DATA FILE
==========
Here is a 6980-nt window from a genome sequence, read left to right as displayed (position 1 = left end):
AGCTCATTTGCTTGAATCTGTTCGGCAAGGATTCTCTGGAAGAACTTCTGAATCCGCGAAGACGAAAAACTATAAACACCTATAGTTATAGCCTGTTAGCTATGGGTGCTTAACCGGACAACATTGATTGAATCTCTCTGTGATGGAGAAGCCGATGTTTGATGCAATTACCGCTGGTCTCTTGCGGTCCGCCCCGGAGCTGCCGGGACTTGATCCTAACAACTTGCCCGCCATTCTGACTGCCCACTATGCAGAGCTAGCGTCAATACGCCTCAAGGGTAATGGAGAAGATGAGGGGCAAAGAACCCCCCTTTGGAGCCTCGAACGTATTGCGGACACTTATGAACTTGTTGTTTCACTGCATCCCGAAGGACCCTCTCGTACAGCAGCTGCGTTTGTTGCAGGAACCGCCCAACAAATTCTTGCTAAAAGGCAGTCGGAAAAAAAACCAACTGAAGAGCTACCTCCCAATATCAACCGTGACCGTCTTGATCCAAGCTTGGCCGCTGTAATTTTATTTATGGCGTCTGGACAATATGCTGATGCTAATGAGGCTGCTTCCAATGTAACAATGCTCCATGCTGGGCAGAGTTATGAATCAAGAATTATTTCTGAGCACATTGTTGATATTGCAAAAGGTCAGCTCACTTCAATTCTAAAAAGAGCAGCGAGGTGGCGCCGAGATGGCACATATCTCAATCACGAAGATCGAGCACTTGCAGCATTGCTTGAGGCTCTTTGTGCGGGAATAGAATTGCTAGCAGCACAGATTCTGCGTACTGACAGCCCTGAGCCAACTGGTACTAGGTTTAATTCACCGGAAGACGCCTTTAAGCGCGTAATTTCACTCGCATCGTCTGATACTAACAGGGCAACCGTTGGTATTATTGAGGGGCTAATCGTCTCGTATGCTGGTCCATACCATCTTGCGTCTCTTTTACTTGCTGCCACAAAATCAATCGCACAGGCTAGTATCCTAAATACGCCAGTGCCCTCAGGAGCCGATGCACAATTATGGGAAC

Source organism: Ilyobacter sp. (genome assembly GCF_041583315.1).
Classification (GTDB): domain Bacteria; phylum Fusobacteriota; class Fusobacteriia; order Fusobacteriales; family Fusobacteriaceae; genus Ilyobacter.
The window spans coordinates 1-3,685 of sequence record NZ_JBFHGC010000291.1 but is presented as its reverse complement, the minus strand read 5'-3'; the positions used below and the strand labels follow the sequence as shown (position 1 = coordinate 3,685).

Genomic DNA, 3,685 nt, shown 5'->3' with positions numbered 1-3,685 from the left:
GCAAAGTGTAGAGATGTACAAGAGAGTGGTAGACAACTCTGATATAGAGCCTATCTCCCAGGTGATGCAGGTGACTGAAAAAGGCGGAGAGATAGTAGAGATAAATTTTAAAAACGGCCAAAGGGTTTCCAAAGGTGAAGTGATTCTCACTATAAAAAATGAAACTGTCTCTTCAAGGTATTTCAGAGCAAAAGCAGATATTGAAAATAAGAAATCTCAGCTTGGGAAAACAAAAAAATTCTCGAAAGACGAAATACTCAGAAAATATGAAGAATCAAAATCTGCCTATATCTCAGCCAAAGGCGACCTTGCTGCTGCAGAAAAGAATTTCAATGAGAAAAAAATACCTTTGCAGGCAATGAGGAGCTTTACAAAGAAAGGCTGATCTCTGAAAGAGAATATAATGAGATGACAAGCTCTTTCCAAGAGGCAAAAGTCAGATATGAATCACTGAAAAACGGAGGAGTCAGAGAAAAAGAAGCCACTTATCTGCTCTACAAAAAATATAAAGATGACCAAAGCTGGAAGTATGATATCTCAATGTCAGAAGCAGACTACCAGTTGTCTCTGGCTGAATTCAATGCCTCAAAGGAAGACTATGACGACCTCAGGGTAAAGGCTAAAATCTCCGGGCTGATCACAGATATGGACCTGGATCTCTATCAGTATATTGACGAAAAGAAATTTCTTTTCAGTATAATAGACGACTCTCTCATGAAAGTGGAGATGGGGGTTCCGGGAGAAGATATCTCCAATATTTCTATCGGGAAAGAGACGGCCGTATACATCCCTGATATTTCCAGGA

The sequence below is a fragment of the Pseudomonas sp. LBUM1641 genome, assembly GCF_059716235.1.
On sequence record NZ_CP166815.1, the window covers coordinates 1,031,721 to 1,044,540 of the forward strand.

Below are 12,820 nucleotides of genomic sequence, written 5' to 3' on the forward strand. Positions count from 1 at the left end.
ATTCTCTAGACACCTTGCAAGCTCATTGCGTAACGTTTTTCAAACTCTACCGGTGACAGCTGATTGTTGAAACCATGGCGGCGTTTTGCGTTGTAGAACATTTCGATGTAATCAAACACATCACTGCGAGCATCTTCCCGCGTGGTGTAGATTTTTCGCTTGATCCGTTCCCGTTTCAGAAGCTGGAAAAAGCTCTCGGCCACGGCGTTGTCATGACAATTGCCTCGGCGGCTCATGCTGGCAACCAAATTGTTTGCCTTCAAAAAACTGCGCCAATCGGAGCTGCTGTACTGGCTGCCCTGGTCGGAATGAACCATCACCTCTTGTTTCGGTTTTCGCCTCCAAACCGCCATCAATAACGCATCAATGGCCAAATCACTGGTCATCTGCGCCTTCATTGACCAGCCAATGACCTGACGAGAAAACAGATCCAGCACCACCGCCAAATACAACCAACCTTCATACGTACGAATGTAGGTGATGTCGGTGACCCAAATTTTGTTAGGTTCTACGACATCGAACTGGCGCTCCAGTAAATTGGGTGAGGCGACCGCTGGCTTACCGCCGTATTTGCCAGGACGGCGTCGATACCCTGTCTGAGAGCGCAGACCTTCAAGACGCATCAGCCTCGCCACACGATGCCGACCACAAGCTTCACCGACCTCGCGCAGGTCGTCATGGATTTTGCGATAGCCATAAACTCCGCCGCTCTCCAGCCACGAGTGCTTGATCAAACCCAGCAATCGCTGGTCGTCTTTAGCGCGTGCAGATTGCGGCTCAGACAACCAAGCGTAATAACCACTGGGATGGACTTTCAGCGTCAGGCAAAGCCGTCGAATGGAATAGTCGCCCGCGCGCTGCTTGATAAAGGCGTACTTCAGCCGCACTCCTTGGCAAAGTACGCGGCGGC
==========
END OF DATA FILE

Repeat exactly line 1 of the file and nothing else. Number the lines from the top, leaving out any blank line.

Here is a 6980-nt window from a genome sequence, read left to right as displayed (position 1 = left end):